A man won a gender discrimination lawsuit against a Scottish brewery after it refused to give him a Women’s Day discount – only consenting after he claimed to identify as female.
District Judge Marshall Phillips awarded Thomas Bower, a 27-year-old Welsh software engineer, $1,200 in damages at the Civil Justice Centre in Cardiff, Wales.
According to court documents seen by Wales Online, Bower took BrewDog to small claims court over his experience last March at the local BrewDog pub. Bower attempted to purchase a Pink IPA, which BrewDog had marked down 20 percent as part of a Women’s Day marketing campaign meant to highlight the “gender pay gap.”
The craft beer was only available to patrons who identified as female.
Bower alleged that a bartender initially refused to sell him the beer, and instead offered him the costlier Punk IPA. He said that he subsequently “felt forced to identify as a female.”
“After a bit of a back and forth with me protesting this, I felt forced to identify as female and was then able to get the drink for £4,” he said. “I complained to the company about this and they said it wasn’t discrimination because the price difference was part of a national campaign to raise awareness about the gender pay gap.”
Bower said he was unsatisfied with Brewdog’s response and told the business he intended “to take them to court over this but would rather resolve the problem outside court.”
The judge was persuaded by Bower, who represented himself in court.
“It is clear that in this case the claimant has been directly discriminated against by the defendant because of his sex,” Phillips said in his judgment. “The fact that by identifying as female he was still able to purchase a Pink IPA, makes no difference.”
“I accept what Dr Bower says, namely that identifying as female was the only way he could purchase a Pink IPA at a cost of £4,” he added.
Bower said he donated the money he won in the suit to charity.
“After taking into account my costs, I donated equal amounts of this award to the Young Women’s Trust, which aims to help women negotiate for better pay, and the Campaign Against Living Miserably, which runs a male suicide prevention line, among other things,” he told The Telegraph.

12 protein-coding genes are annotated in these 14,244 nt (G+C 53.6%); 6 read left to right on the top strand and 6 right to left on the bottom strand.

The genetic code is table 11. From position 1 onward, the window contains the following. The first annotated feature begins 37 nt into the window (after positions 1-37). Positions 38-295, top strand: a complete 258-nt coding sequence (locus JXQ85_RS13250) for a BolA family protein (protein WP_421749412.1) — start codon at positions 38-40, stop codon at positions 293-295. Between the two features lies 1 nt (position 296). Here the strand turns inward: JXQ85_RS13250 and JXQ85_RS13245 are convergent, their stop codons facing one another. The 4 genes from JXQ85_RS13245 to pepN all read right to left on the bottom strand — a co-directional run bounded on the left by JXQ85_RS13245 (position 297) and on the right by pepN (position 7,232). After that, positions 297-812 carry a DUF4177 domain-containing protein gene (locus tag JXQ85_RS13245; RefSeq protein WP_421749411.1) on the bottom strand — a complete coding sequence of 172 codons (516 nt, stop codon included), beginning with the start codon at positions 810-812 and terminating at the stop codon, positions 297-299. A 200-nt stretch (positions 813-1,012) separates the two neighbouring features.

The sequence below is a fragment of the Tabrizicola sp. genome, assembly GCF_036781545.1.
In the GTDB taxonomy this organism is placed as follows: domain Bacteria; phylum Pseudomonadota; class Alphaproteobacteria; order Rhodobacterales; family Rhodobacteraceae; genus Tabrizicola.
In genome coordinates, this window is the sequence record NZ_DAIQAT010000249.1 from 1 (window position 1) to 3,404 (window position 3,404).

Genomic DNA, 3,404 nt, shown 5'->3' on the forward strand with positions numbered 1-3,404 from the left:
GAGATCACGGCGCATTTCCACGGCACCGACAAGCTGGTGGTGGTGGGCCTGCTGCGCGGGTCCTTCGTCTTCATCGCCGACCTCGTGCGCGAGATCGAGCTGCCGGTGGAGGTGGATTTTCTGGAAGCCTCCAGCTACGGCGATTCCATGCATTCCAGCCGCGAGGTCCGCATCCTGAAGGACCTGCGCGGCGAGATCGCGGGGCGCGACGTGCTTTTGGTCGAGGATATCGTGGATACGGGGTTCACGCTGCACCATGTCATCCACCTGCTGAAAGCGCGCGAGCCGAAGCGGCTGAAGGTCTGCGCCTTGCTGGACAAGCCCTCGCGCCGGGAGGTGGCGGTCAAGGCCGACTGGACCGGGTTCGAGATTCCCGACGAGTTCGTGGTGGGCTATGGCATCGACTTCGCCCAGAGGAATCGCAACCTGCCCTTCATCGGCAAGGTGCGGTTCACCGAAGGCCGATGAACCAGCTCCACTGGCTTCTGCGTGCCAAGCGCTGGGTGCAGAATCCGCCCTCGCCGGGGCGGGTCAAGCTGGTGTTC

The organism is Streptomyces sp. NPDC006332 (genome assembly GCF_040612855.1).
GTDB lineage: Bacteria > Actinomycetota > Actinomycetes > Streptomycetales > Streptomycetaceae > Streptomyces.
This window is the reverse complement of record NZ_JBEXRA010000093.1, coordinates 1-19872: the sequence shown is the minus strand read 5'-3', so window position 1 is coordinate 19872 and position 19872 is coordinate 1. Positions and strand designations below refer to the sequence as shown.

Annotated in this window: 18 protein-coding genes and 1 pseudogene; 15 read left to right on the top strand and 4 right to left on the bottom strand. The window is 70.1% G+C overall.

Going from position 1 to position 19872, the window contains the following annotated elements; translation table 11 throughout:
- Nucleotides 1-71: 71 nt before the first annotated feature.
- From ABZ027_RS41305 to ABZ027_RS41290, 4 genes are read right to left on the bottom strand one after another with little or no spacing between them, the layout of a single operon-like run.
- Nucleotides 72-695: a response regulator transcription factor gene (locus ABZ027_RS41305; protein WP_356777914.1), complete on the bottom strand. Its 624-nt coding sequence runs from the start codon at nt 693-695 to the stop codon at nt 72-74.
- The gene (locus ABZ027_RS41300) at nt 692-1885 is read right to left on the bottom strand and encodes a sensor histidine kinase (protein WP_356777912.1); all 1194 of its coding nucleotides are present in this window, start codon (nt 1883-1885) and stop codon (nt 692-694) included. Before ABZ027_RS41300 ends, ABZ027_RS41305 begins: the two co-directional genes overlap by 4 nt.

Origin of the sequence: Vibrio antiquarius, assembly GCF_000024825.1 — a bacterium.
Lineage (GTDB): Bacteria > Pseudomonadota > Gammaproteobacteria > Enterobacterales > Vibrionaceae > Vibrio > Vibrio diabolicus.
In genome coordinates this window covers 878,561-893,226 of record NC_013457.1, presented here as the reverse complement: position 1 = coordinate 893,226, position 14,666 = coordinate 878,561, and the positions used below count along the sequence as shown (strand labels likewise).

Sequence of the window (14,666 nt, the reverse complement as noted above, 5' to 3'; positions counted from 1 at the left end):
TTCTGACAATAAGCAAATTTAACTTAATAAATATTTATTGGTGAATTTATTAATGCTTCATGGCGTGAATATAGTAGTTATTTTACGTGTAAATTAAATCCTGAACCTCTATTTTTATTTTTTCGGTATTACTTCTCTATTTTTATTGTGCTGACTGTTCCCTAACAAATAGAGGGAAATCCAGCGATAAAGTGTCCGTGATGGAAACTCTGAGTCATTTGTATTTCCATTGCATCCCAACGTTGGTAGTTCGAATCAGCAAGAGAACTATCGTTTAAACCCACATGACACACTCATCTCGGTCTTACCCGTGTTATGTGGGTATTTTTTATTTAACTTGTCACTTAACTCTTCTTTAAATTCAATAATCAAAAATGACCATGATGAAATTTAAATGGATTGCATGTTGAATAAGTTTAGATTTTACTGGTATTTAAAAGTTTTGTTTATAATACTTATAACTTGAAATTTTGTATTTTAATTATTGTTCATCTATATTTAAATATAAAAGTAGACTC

Brewdog tries to highlight the “pink” tax
Brewdog, a multinational brewery and pub chain, launched its Pink IPA beverage, satirically labeled “Beer for Girls,” in 2018 with the aim of “exposing the sexist marketing techniques used to target women, particularly within the beer industry,” Wales Online reported.
We’ve created a beer for girls. And it’s pink. Because women only like pink and glitter, right?
Lets show that enough is enough with stereotypes. pic.twitter.com/g1zonXFInm
— BrewDog (@BrewDog) March 6, 2018
The progressive brewery isn’t alone in taking on the so-called “pink tax.” Along with the broader issue of gender pay disparity, discriminatory women’s pricing has in recent years been a focus of feminist activists and the media.
The New York Times editorial board in 2014 decried “a shopping injustice: sexist pricing policies.”
In 2015, the Femsplain blog characterized the “the insidious gendered pricing” as a “cornerstone of toxic masculinity.”
In an essay for Bustle later that year entitled, “This Scary New Study on Gendered Pricing Shows Its Reach Is Greater Than You Thought,” Hillary E. Crawford wrote: “It’s particularly disconcerting that on top of discriminatory price increases, women make less money, on average, than men.”
But Reason’s Elizabeth Nolan Brown is among those who have rejected the idea that the pink tax is the work of the patriarchy. Responding in 2016 to a study by New York City’s Department of Consumer Affairs, Nolan Brown wrote:
Of course, individual consumers do have control over which products they buy, though. And while the pink razors with the butterflies on the packaging my be marketed toward women, no one’s forcing us to buy those over basic blue Bics. If the products in this study really were identical save for some totally non-desired factors, it seems likely that women, or at least a larger proportion of women, would simply choose the products marketed toward men.
Since they don’t, one can jump to one of two conclusions: either women are so brainwashed by marketing that they choose products against their own best interests because of it, or women find some discernible appeal in the women’s products—be that different ingredients, cosmetic factors, or whatever else—that make them worth paying more for. I’m going to go with the explanation that grants women a little intelligence and agency.